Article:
After our tasting at Mogor Badan, we stopped by Deckman’s to put in our dinner reservation. Returning after our visits to 3 Mujeres, Viñas de Garza, Finca Altozano & La Esperanza, the sun was slipping behind the hills. Deckman’s is certainly the lowest key of the “high” cuisine restaurants I’ve visited in the Valle. Its intimacy makes Finca Altozano and La Esperanza seem rather large and, in comparison, somewhat commercial.
Deckman’s is nestled under pine trees; the dining area’s walls are hay bales; its wooden tables rest upon a carpet of fallen leaves and pine needles. We felt fortunate that Chef Drew himself was in the house, diligently slaving over the firewood-fueled grill that is the restaurant’s centerpiece. Since he is a Michelin-starred chef, we HAD to go with the five-course tasting menu, which worked out to a very reasonable $45. We began with a fish sope (compliments of the casa), continued with delicious oysters mignonette, clam salpicon, quail with delicate mole and black beans, very moist and tender lobina (fish) and a decadent dessert. All the dishes were so beautifully presented! A very memorable meal; after paying our tab, we paid our respects to Chef Drew.
Sunday morning was our last at Casa Mayoral. We walked down to get a closer look at the ostriches (como se dice “ostrich” en español? Avestruz – thank you Eduardo Mayoral!) in a large pen on their neighbor’s property. From time to time the big birds would preen and bellow – quite interesting!
After another great breakfast – this time, huevos a la mexicana – we packed up to journey out of the Valle. When we stopped in to say goodbye to Eduardo, we met Ismene Venegas, the chef at El Pintar de 3 Mujeres, which was closed for the winter. We look forward to sampling her cuisine on a future Valle visit!
Adios, Casa Mayoral! But we weren’t done eating and drinking our way through the Valle. We checked out the nearby Clos de Tres Cantos, which is artsy (love the cement easy chairs) yet casually elegant. But their wines? For us at least, not terribly memorable. Maybe we need to make a second visit . . .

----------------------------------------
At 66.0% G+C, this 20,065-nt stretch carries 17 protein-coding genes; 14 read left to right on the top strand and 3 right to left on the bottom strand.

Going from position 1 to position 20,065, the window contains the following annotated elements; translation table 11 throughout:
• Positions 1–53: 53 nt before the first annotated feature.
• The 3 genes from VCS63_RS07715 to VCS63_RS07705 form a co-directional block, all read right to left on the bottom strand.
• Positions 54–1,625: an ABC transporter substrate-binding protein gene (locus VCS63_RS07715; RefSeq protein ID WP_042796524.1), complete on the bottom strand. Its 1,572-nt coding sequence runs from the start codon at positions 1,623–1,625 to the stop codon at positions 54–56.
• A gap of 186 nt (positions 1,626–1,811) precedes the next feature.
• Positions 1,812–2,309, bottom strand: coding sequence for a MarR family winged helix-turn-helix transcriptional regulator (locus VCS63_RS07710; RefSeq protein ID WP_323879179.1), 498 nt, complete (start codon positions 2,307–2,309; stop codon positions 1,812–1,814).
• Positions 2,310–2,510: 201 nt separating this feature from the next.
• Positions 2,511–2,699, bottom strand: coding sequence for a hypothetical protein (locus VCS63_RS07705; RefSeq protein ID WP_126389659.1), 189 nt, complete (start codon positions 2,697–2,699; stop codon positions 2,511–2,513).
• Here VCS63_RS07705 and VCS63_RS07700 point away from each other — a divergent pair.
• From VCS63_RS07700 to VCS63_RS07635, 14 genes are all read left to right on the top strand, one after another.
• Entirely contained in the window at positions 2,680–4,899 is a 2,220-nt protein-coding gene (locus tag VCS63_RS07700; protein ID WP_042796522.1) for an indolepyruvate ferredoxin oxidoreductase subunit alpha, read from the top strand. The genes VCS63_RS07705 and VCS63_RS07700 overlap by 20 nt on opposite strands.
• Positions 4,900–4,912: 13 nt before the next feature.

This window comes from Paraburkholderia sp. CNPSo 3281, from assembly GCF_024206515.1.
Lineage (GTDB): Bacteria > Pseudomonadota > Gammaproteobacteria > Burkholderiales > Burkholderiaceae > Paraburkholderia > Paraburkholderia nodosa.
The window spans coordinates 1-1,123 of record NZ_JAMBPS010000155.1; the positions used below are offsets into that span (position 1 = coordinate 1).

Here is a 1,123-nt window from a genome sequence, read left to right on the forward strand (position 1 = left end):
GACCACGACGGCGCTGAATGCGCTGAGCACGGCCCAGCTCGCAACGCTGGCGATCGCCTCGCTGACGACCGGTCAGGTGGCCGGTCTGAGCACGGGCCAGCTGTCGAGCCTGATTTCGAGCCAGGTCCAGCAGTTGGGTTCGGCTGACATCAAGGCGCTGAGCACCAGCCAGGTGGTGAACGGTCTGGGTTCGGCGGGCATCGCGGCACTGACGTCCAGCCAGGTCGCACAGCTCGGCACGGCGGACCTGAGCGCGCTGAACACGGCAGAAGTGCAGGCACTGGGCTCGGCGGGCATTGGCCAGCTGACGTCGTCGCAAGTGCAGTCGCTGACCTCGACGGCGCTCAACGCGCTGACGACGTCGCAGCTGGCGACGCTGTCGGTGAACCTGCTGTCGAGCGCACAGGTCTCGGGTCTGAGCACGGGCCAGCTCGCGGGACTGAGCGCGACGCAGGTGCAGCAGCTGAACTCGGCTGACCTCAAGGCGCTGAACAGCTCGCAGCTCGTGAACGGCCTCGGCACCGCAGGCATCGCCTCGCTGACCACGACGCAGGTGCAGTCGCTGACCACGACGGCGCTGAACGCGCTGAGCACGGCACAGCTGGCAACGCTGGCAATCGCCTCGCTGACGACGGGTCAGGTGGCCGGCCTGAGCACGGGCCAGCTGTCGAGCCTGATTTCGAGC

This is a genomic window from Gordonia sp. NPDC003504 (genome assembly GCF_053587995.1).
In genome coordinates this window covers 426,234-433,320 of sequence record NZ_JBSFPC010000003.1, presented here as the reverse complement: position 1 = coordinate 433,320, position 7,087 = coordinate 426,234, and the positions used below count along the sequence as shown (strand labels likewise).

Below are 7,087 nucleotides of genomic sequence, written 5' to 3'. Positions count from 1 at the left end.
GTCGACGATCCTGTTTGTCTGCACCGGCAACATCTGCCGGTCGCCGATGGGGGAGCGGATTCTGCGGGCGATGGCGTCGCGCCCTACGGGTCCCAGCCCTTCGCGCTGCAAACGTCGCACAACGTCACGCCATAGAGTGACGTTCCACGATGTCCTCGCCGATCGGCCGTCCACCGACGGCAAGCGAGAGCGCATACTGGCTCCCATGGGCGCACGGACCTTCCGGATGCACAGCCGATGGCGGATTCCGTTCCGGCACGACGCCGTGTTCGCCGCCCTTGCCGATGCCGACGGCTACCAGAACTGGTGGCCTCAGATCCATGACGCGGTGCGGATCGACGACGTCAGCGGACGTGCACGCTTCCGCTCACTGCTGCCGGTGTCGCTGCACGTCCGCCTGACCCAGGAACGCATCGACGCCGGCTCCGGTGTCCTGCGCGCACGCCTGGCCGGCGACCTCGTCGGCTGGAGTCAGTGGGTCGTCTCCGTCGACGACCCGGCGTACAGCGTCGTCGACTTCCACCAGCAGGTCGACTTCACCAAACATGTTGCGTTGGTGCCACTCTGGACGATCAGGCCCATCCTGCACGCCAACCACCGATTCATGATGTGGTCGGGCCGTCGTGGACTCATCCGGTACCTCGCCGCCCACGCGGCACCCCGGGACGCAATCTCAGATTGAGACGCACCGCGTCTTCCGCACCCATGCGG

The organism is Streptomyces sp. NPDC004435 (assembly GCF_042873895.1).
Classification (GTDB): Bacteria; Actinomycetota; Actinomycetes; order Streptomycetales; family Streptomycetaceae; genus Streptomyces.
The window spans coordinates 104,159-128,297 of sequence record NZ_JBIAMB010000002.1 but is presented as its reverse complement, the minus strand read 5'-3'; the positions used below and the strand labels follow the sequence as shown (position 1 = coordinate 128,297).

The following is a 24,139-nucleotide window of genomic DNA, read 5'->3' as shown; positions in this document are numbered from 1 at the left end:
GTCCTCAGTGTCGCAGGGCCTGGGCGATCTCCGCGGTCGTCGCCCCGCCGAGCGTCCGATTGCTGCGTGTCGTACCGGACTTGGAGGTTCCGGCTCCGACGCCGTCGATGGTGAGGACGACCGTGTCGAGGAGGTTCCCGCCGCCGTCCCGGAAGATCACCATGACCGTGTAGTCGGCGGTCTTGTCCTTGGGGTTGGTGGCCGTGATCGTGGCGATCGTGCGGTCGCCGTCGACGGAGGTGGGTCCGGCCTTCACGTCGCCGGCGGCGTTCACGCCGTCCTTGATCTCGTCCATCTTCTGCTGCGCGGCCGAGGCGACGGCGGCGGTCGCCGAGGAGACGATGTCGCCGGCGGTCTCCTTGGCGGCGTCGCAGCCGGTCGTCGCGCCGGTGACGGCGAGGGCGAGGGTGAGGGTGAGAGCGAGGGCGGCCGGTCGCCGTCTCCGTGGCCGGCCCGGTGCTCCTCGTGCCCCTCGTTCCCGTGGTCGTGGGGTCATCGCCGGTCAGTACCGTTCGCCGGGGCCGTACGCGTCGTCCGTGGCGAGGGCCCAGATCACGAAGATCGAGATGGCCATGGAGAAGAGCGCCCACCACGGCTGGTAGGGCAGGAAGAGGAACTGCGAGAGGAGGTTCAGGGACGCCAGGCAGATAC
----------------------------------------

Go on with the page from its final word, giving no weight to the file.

Speaking of low-key, we sought – and eventually found – Lechuza. I loved their wines I’d sampled at events, but had never visited their winery. Alas – they were closed! Hopefully you can catch them at KM 82.5. But don’t expect a lot of signage to help you find ’em!
Heading west, we stopped to peek at Finca La Divina on the outskirts of San Antonio de las Minas. This three-bedroom B&B opened about a year ago by fave Baja chef, Javier Plasciencia. Rita and her husband, from Mission Valley, were the only guests, and she encouraged us to snoop around. One look at La Finca’s great room – a lovely chef’s kitchen at one end, fireplace with sheepskin-strewn chairs clustered about in the middle, a bar well-stocked with Baja wines at the other end and cool art sprinkled in between – made me want to move in!
The pool, jacuzzi and groovy chairs outside aren’t bad, either. According to Rita, stays at La Finca include breakfast whipped up by the onsite caretaker/manager, and guests can order food from Plasciencia’s Finca Altozano to be delivered! What a wonderful refuge right outside San Antonio, which felt like a bustling city after two bucolic days deeper in the Valle.
We found our way to Vinícola Retorno, which has to get the award for the funkiest winery we visited. But their wines: great! We enjoyed chatting with our young hosts and would have purchased a bottle, but were already at our limit for taking back to the U.S. We also stopped at Los Globos, the venerable cheese and gourmet goodies shop in San Antonio; we sampled a few and bought a big slice of their cheese with a crust of rosemary and other herbs. It’s called “greñudo,” which loosely translates to “shaggy” or “hippie” – imagine, a hippie cheese!
I’d heard great things about Malva, named Baja’s best restaurant in 2014. Malva is just west of San Antonio, perched above the Mina Penelope winery. It’s on the first curve heading west; don’t blink or you’ll miss the turnoff! What a hidden gem with a fantastic vibe. Wish we’d been hungrier: Malva’s seven-course tasting menu was going for 600 pesos, or just $35 U.S! In my opinion, Malva’s grilled oysters won the prize for best dish on this trip. We also shared the duck carnitas sopes, which were very tasty and generous. Our server told us about the chowder with chicharrón de crab; I hope it will be on the menu when I return!
We’d planned to stop at Madera 5 on our way back to El Sauzal; we know Chef Ryan Steyn had El Clavo, outside their tasting room. Alas, Madero 5 was locked up and from what we’ve learned, El Clavo has moved off the premises. Bummer – I love Madera’s Nebbiolo and Chef Ryan’s cuisine! We headed north, stopping at Popotla to visit with Bob and friends and catch a bit of the Super Bowl on our way back to San Diego. Although we gathered an awesome assortment of Baja wines, gourmet, bath & body products during our adventure, we kept talking about the things we should have bought.
Hey, there’s always a reason to return to Baja and Valle de Guadalupe!
Photos by Patti Anderson, Carole Ravago & Bob Gove.